IUCr Newsletter - Volume 20, Number 2 - (Page 1)
Letter from the President ..................1 iUCr JoUrnaLs .................................2 XXii Congress rePorts......................4 regionaL assoCiate news .................15 CrystaLLograPhiC meeting rePorts ....17 awards, news and notiCes ..............23 fUtUre meetings ............................23 indeX to advertisers.......................24 CrystaLLograPhiC meetings CaLendar .24
Judith L. Flippen-Anderson
William L. Duax
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On the Cover: See Page 13 Contributors: P. Bombicz, K. Chesnel,
M. de Boissieu, H. Dabkowska, A.C. Doriguetto, A. Gniewek, M. Jaskolski, A. Katrusiak, U. Kolb, I. Leban, L.E. Levine, R. Lifshitz, Y. Muller, S. Popovic, J.L. Sussman, S. Swaminathan, A. Tokuhisa, A.P. Tsai, J. Wang and a special thank you to all the IUCr Congress session chairs that provided reports.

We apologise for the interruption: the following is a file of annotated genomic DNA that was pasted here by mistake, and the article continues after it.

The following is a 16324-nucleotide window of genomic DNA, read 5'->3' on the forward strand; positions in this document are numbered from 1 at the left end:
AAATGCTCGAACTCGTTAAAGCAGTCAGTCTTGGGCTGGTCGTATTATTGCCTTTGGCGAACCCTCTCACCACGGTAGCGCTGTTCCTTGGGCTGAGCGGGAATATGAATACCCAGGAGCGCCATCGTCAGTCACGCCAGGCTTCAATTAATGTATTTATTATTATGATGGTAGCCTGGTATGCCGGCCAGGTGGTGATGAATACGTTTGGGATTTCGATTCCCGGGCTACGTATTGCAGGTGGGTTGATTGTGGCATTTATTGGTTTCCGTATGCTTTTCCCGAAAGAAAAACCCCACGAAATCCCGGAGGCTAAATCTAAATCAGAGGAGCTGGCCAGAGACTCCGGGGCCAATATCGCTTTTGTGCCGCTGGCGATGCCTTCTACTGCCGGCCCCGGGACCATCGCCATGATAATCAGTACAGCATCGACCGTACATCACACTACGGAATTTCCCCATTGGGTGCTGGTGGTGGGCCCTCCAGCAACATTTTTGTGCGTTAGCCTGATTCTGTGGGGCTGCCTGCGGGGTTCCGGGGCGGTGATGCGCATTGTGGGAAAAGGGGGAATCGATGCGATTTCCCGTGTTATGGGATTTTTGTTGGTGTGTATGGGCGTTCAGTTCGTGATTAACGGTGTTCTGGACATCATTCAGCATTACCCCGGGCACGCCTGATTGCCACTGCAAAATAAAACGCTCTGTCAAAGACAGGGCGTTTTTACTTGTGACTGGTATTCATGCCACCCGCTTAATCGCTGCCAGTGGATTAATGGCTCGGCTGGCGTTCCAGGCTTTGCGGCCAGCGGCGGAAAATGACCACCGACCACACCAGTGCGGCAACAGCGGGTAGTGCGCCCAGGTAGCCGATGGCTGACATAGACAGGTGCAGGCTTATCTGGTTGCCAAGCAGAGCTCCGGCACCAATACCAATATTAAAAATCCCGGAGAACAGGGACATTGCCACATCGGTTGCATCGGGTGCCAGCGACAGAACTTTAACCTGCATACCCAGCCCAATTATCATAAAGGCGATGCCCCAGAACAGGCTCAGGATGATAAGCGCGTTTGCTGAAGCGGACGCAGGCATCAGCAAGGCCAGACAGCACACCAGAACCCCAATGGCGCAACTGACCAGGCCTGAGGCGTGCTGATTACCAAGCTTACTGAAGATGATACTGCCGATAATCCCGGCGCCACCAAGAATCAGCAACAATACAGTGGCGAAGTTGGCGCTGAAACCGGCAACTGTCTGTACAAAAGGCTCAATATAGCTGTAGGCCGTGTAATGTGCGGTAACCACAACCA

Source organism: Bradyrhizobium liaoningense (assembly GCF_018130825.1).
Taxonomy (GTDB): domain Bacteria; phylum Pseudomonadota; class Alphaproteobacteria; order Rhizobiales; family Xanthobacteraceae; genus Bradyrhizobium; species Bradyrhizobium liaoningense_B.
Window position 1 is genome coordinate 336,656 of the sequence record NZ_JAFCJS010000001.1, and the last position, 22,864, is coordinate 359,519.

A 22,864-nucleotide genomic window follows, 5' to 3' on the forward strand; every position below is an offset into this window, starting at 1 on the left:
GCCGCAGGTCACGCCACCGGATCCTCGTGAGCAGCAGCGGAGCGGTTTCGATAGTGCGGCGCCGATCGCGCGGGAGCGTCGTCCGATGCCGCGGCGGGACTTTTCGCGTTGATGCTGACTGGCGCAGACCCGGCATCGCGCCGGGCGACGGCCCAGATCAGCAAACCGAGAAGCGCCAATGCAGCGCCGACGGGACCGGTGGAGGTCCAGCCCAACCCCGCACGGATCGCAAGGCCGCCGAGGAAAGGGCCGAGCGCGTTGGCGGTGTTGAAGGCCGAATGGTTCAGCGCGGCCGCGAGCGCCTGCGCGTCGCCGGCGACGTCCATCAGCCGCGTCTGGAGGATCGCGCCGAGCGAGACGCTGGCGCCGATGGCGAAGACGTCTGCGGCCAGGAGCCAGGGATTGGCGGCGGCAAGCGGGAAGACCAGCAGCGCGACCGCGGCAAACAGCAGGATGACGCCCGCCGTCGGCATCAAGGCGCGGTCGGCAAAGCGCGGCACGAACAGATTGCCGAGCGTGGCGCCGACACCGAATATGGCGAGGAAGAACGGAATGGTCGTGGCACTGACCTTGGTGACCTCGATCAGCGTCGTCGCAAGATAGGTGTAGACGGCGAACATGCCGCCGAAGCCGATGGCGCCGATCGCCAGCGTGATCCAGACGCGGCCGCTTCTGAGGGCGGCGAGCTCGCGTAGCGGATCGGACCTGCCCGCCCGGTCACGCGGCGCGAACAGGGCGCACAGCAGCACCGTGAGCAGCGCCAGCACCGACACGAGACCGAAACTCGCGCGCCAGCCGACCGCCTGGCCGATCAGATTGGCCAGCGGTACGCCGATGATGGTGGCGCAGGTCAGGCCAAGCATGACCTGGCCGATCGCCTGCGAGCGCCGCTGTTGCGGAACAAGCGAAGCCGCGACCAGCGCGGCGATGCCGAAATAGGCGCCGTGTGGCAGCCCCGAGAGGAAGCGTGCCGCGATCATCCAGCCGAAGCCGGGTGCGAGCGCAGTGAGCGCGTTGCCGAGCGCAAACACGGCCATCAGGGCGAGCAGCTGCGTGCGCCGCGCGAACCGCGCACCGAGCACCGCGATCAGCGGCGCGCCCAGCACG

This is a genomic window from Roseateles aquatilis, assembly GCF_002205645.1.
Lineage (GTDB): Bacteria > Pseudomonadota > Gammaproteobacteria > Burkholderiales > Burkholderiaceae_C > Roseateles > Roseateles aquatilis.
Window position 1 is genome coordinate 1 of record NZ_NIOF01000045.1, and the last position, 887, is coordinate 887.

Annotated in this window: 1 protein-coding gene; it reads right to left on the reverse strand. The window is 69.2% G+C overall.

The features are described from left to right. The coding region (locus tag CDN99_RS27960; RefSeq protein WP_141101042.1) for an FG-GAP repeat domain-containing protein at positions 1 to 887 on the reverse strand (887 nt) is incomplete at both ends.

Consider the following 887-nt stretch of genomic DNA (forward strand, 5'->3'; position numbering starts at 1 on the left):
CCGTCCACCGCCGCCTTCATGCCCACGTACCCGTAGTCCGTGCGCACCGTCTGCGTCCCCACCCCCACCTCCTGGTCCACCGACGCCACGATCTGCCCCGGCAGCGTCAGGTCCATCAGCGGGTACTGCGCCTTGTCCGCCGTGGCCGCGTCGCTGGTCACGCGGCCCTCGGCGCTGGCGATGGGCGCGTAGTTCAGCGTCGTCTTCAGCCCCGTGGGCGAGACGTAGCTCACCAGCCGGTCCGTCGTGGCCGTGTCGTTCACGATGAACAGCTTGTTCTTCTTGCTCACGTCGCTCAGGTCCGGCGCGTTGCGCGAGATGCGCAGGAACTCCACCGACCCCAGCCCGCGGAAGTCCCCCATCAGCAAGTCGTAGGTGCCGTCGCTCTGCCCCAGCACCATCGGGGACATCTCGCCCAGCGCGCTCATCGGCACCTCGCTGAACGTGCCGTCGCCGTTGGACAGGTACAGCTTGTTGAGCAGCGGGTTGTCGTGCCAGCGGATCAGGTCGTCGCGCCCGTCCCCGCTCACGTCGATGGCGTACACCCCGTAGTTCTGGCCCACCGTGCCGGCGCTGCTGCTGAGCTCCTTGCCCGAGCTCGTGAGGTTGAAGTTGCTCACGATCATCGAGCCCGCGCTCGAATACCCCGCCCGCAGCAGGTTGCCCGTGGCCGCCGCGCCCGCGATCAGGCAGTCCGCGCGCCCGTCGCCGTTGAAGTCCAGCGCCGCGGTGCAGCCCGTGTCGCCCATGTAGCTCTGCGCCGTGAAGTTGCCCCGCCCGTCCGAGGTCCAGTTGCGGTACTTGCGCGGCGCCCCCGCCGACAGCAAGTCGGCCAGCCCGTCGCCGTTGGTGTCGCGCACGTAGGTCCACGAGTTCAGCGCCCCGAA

IUCr Executive Secretary
Michael Dacombe (email@example.com) International Union of Crystallography 2 Abbey Square, Chester, CH1 2HU, England The International Union of Crystallography Newsletter (ISSN 1067-0696; coden IUC-NEB) Volume 20, Number 2. Published quarterly (4x) by the International Union of Crystallography. Members receive the IUCr Newsletter by virtue of country membership in the IUCr. Periodical postage rates paid at Buffalo, NY and additional mailing offices. POSTMASTER: Please send changes of address to IUCr Newsletter Editorial Office, c/o Hauptman-Woodward Medical Research Inst., 700 Ellicott St., Buffalo, NY 14203 USA.